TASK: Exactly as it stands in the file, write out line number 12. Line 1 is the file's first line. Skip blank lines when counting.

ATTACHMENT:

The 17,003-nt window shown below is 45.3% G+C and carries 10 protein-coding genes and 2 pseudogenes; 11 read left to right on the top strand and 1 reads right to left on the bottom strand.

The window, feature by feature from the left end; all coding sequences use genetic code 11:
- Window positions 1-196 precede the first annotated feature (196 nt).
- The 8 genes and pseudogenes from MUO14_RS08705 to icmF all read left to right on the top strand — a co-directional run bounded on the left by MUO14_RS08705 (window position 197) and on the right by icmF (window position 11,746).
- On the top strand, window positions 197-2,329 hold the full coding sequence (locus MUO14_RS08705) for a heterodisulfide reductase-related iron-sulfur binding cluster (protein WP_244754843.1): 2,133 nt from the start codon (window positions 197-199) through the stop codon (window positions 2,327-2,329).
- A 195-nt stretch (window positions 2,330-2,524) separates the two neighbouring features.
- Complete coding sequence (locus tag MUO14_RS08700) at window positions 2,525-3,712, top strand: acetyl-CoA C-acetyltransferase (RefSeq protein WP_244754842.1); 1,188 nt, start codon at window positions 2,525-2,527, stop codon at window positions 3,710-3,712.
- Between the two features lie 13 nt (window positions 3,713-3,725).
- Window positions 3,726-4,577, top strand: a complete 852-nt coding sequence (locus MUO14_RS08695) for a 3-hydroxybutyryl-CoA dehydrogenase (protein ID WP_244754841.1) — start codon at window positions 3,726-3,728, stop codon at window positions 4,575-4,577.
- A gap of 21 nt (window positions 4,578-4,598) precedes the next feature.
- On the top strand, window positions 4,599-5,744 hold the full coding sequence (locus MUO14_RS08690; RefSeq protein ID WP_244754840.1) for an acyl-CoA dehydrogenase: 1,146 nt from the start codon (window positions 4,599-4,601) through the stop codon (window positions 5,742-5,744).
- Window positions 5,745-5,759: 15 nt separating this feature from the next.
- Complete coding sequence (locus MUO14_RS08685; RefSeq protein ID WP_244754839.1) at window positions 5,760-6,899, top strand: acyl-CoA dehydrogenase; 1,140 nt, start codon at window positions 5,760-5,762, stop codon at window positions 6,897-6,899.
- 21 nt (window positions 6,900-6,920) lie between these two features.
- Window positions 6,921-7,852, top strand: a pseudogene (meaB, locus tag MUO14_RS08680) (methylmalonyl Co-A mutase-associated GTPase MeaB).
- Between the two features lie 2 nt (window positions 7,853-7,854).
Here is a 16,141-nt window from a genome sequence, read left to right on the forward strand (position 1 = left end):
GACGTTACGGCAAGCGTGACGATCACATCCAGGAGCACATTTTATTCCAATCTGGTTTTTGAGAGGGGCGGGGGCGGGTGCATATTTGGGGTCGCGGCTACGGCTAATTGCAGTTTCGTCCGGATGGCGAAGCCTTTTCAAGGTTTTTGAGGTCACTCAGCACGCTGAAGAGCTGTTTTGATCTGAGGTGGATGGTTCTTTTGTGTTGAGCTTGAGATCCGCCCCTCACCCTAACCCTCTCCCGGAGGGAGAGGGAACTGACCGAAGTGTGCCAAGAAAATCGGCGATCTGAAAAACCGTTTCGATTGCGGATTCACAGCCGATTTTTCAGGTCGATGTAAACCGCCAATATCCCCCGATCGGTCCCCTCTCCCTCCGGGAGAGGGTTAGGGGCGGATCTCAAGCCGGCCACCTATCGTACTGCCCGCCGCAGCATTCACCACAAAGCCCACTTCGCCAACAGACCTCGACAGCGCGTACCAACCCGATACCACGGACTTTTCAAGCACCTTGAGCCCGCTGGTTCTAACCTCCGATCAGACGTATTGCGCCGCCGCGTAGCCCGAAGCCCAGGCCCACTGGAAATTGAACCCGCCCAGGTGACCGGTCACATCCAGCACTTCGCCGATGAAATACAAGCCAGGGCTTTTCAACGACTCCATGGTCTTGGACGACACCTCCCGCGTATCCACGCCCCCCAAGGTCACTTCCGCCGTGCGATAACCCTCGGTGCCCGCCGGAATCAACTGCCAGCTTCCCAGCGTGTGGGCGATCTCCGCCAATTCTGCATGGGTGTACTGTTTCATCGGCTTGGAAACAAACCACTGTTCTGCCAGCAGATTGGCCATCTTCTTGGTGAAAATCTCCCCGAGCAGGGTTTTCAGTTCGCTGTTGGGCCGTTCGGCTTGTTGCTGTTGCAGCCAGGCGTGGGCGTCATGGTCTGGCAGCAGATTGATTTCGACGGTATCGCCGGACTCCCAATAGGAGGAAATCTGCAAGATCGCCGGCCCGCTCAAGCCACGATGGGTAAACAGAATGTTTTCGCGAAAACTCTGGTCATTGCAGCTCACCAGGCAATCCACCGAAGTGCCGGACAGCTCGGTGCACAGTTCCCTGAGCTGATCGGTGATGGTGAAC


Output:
- Window positions 5,745-5,759: 15 nt separating this feature from the next.